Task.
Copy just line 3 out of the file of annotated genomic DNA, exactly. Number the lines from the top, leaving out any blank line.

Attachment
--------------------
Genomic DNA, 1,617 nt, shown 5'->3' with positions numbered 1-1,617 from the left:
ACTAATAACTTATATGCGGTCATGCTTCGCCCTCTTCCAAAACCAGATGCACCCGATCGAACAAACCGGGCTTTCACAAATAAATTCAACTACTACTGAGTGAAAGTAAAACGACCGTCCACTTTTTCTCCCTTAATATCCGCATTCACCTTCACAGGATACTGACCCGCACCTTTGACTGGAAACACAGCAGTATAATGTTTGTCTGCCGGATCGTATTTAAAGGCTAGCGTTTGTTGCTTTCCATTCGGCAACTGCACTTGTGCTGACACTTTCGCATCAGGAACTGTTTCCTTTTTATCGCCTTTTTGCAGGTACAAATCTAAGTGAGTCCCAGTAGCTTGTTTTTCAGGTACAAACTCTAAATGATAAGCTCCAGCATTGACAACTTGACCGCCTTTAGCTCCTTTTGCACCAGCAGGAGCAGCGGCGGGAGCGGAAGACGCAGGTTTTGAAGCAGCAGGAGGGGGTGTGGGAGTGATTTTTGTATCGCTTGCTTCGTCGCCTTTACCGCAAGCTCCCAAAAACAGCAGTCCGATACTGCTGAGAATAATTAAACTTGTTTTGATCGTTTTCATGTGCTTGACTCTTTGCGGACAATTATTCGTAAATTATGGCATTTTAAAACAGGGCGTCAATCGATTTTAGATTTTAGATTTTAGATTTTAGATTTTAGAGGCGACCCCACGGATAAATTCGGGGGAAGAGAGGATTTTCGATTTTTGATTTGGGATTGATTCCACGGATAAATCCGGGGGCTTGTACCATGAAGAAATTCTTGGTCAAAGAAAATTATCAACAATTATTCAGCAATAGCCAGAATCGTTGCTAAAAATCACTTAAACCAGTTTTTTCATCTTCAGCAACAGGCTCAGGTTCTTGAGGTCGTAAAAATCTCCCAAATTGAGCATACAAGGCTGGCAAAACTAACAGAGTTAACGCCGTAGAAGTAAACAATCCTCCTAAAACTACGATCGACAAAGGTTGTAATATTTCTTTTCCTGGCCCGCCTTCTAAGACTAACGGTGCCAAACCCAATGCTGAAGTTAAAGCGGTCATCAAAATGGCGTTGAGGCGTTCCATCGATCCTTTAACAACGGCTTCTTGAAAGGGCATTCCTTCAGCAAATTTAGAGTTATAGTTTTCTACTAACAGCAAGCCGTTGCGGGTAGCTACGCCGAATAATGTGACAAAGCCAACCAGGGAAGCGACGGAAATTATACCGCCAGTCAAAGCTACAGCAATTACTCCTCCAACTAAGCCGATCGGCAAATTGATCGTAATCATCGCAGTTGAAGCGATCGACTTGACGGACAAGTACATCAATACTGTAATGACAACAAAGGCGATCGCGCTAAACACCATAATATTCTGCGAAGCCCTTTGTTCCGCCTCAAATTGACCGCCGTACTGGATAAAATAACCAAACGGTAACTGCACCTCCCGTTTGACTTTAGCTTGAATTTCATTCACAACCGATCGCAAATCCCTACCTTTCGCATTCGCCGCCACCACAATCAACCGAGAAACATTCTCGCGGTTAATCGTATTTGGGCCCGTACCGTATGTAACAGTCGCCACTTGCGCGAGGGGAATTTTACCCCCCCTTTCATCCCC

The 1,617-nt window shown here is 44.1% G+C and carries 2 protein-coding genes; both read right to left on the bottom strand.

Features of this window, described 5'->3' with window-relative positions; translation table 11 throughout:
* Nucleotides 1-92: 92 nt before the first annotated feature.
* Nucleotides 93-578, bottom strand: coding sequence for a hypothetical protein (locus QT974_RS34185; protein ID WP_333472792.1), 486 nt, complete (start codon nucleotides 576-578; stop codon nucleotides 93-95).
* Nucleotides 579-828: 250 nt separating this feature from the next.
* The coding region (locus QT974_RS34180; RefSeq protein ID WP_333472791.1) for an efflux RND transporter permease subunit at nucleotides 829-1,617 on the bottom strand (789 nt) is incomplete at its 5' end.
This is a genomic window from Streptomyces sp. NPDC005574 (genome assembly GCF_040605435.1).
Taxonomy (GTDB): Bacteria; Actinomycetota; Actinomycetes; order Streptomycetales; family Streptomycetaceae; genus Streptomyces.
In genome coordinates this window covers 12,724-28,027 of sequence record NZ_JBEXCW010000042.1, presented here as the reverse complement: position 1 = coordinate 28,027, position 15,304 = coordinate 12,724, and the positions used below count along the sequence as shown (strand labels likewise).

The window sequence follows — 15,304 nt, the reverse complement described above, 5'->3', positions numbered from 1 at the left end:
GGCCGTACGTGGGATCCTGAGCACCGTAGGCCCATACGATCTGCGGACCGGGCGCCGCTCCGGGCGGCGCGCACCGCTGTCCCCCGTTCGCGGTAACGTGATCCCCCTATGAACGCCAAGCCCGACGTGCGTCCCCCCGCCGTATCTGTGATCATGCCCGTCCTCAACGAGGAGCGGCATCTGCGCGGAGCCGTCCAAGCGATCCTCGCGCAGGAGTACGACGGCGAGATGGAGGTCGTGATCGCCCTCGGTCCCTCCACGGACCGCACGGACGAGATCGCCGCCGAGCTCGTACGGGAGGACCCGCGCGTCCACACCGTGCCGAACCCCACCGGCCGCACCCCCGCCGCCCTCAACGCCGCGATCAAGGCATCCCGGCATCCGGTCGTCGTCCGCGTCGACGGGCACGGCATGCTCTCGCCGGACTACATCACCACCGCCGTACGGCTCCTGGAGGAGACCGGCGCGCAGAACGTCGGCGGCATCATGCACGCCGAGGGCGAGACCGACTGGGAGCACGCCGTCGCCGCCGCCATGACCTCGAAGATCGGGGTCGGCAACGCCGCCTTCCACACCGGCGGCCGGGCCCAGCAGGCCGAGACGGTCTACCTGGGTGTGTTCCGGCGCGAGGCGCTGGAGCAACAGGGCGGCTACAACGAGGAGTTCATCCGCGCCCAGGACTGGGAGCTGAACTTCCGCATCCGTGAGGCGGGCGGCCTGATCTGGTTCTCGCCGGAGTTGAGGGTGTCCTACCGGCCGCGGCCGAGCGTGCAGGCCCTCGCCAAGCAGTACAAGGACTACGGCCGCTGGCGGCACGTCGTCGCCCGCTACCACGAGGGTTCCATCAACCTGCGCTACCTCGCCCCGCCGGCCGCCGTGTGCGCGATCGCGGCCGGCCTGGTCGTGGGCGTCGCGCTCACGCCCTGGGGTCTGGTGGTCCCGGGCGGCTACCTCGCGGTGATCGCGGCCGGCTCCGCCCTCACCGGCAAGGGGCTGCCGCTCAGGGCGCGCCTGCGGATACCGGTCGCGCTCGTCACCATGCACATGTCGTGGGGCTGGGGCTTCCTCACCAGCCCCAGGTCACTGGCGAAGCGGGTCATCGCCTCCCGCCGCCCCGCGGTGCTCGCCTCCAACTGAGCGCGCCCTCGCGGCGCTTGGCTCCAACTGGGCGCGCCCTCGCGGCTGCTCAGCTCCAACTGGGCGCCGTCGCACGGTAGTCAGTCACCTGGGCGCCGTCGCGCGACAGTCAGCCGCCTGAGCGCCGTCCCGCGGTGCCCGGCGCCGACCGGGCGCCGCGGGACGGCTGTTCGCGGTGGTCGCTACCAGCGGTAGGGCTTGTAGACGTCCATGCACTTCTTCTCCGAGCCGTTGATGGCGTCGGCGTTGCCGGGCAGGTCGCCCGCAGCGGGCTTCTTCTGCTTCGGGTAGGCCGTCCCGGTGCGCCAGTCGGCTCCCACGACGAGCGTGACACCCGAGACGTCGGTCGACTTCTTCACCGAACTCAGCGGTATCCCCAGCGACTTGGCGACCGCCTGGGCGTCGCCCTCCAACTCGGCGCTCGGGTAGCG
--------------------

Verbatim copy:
The 1,617-nt window shown here is 44.1% G+C and carries 2 protein-coding genes; both read right to left on the bottom strand.